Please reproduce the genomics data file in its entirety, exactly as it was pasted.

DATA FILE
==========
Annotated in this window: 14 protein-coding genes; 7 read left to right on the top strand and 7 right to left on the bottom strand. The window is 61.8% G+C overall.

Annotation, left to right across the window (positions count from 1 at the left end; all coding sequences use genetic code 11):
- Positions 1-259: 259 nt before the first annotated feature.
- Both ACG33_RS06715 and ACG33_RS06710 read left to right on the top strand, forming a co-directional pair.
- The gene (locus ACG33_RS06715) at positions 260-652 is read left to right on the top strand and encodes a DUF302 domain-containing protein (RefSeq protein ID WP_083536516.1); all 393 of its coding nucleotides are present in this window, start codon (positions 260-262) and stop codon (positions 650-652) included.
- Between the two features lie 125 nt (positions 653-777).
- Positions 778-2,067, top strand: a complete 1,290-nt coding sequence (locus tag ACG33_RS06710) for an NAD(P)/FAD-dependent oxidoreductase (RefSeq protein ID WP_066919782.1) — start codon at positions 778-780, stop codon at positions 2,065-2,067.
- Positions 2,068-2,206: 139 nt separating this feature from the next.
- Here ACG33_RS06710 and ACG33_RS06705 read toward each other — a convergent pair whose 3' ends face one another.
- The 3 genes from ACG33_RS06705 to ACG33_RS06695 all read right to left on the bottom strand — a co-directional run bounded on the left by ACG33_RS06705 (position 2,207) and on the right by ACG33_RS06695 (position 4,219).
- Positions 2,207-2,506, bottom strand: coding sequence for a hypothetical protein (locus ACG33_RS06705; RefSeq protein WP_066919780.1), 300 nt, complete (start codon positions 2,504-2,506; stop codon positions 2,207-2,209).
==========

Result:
Annotated in this window: 14 protein-coding genes; 7 read left to right on the top strand and 7 right to left on the bottom strand. The window is 61.8% G+C overall.

Annotation, left to right across the window (positions count from 1 at the left end; all coding sequences use genetic code 11):
- Positions 1-259: 259 nt before the first annotated feature.
- Both ACG33_RS06715 and ACG33_RS06710 read left to right on the top strand, forming a co-directional pair.
- The gene (locus ACG33_RS06715) at positions 260-652 is read left to right on the top strand and encodes a DUF302 domain-containing protein (RefSeq protein ID WP_083536516.1); all 393 of its coding nucleotides are present in this window, start codon (positions 260-262) and stop codon (positions 650-652) included.
- Between the two features lie 125 nt (positions 653-777).
- Positions 778-2,067, top strand: a complete 1,290-nt coding sequence (locus tag ACG33_RS06710) for an NAD(P)/FAD-dependent oxidoreductase (RefSeq protein ID WP_066919782.1) — start codon at positions 778-780, stop codon at positions 2,065-2,067.
- Positions 2,068-2,206: 139 nt separating this feature from the next.
- Here ACG33_RS06710 and ACG33_RS06705 read toward each other — a convergent pair whose 3' ends face one another.
- The 3 genes from ACG33_RS06705 to ACG33_RS06695 all read right to left on the bottom strand — a co-directional run bounded on the left by ACG33_RS06705 (position 2,207) and on the right by ACG33_RS06695 (position 4,219).
- Positions 2,207-2,506, bottom strand: coding sequence for a hypothetical protein (locus ACG33_RS06705; RefSeq protein WP_066919780.1), 300 nt, complete (start codon positions 2,504-2,506; stop codon positions 2,207-2,209).